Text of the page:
Pepper turns hot as demand outpaces supply

G. K. Nair Kochi | Updated on January 27, 2013 Published on January 27, 2013


The pepper market turned hot on strong domestic demand amid limited supply creating an upsurge in all the active contracts on the exchange and on the spot market last week.

Aggressive buying of the material directly from the growers at terminal market prices by inter-State dealers from Tamil Nadu and Wayanad district of Kerala bordering Karnataka is pointed out to show the intensity of the domestic demand.

Besides, Kalady in Ernakulam district is understood to have become a top trading centre for movement of pepper by rail to north Indian markets, mainly to those buyers who do not want a bill. The second such trading centre is claimed to be Erattupetta in Kottayam district.

Meanwhile, Kalpetta and Sulthanbathery in Wayanad have also become major hubs of inter-State pepper trade.

slack supply

Supply has not picked up as expected during this time of the season.

The reasons attributed to the squeeze are – first, the rich growers who had liquidated their stocks of pepper when the prices were ruling high above Rs 400 a kg, are replenishing the stocks. Secondly, there is said to be an acute shortage of skilled workers for plucking the mature berries. Even at asking wages of Rs 1,000-1,200 a day, workers are said to be not available. “Immigrant workers are not suitable as they have no experience with the crop and the job”, an Idukki grower said.

Thirdly, there were buying of light berries/green pepper by industry in recent days, the trade claimed. All these factors are said to have resulted in a squeeze in supply of spot pepper.

On other hand, to aggravate the squeeze in availability further an estimated 8,000 tonnes of pepper is locked up in the accredited warehouses of the exchange by Food Safety and Security authorities for alleged presence of mineral oil.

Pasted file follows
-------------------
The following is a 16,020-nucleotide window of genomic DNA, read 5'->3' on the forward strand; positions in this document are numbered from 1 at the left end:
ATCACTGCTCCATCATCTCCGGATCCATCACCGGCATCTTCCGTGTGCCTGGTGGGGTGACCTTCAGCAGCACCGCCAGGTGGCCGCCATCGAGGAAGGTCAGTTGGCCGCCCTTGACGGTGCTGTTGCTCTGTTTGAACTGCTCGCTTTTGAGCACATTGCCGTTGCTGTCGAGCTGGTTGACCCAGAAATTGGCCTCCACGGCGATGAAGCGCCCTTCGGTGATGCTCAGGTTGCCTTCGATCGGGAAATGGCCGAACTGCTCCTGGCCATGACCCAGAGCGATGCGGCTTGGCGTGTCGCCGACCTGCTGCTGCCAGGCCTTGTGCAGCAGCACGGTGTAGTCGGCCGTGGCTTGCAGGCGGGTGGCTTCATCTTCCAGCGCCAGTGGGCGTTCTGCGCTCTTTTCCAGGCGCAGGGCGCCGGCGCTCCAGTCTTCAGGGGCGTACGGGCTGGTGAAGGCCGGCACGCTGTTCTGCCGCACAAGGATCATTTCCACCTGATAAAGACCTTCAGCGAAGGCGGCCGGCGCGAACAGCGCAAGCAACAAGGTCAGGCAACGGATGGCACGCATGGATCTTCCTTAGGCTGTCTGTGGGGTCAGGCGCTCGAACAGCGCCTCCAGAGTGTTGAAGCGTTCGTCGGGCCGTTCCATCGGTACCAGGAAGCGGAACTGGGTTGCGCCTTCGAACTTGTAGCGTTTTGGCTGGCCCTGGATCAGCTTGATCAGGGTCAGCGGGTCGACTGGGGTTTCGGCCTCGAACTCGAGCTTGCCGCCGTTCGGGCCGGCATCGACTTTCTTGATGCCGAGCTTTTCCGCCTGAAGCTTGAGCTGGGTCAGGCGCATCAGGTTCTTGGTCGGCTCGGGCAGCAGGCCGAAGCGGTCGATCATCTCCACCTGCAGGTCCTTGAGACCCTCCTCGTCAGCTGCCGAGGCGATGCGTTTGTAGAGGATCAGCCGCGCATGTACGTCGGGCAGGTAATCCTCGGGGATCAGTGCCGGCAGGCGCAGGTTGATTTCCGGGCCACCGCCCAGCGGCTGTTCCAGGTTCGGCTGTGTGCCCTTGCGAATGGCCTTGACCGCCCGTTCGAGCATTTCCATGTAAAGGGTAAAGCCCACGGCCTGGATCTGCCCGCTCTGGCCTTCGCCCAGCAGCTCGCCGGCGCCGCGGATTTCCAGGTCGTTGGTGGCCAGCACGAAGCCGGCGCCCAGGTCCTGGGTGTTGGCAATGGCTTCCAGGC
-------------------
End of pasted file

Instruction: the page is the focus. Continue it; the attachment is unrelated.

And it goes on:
Consequently, there is no material available on the exchange platform.

robust demand

At the same time, a strong domestic demand is felt. All the pipelines in the upcountry markets are empty following liquidation of the stocks by dealers when there were opportunities before them to sell at moderately high prices. They did so on the basis of reports of good crop during the current season.

Apart from this, small and medium units used to buying spices during the winter months for grinding/crushing as the grinding loss during this period is much less, were also covering. This phenomenon has also aided the upsurge in demand of late. Besides, the consuming markets are also claimed to be empty.

Thus, there has been a mismatch in demand and supply last week and that phenomenon was reflected on the prices. The bull operators pushed the market up with the support of the fundamentals.

However, the Indian parity for Jan and Feb shipments remained non-competitive in the international market. Indonesia is said to have exhausted its current crop while Vietnam and Brazil are also said to be with very thin stocks.

On the NCDEX last week, all the active contracts soared on strong demand amid limited supply. Feb, Mar and Apr contracts last week increased by Rs 725, Rs 2,195 and Rs 1,695 respectively to close at Rs 38,195, Rs 36,935 and Rs 35,650 a quintal at the weekend closing.

Total turn over decreased by 4,235 tonnes to close at 7,182 tonnes. Total open interest declined by 50 tonnes to 3,271 tonnes.

Spot prices during the week surged by Rs 600 a quintal on strong domestic demand and thin arrivals and closed on Saturday at Rs 39,100 (ungarbled) and Rs 40,600 (MG 1) a quintal.

Indian parity in the international market for Jan has soared to $8,350 a tonne (c&f) at spot prices. Feb and Mar parity were at $7,400 and $7,150 respectively. All other origins were said to be offering at around $7,000.

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Published on January 27, 2013
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